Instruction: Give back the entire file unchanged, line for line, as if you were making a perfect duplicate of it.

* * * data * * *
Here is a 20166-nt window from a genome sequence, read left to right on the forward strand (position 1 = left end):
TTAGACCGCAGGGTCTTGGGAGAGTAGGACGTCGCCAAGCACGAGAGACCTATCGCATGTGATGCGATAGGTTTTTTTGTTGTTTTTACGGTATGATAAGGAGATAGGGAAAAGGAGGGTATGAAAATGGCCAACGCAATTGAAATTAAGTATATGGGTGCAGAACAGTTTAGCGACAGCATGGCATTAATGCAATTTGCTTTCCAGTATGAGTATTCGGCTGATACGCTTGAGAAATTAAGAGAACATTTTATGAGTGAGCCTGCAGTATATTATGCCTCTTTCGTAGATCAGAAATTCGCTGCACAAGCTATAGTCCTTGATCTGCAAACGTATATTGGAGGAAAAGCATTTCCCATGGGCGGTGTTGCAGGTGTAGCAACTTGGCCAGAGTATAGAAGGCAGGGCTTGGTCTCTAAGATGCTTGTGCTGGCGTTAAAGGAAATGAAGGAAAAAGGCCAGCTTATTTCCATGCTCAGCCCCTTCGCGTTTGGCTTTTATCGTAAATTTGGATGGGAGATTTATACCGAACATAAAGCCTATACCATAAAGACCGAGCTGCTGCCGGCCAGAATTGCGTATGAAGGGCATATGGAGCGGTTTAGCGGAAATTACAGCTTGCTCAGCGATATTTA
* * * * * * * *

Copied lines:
Here is a 20166-nt window from a genome sequence, read left to right on the forward strand (position 1 = left end):
TTAGACCGCAGGGTCTTGGGAGAGTAGGACGTCGCCAAGCACGAGAGACCTATCGCATGTGATGCGATAGGTTTTTTTGTTGTTTTTACGGTATGATAAGGAGATAGGGAAAAGGAGGGTATGAAAATGGCCAACGCAATTGAAATTAAGTATATGGGTGCAGAACAGTTTAGCGACAGCATGGCATTAATGCAATTTGCTTTCCAGTATGAGTATTCGGCTGATACGCTTGAGAAATTAAGAGAACATTTTATGAGTGAGCCTGCAGTATATTATGCCTCTTTCGTAGATCAGAAATTCGCTGCACAAGCTATAGTCCTTGATCTGCAAACGTATATTGGAGGAAAAGCATTTCCCATGGGCGGTGTTGCAGGTGTAGCAACTTGGCCAGAGTATAGAAGGCAGGGCTTGGTCTCTAAGATGCTTGTGCTGGCGTTAAAGGAAATGAAGGAAAAAGGCCAGCTTATTTCCATGCTCAGCCCCTTCGCGTTTGGCTTTTATCGTAAATTTGGATGGGAGATTTATACCGAACATAAAGCCTATACCATAAAGACCGAGCTGCTGCCGGCCAGAATTGCGTATGAAGGGCATATGGAGCGGTTTAGCGGAAATTACAGCTTGCTCAGCGATATTTA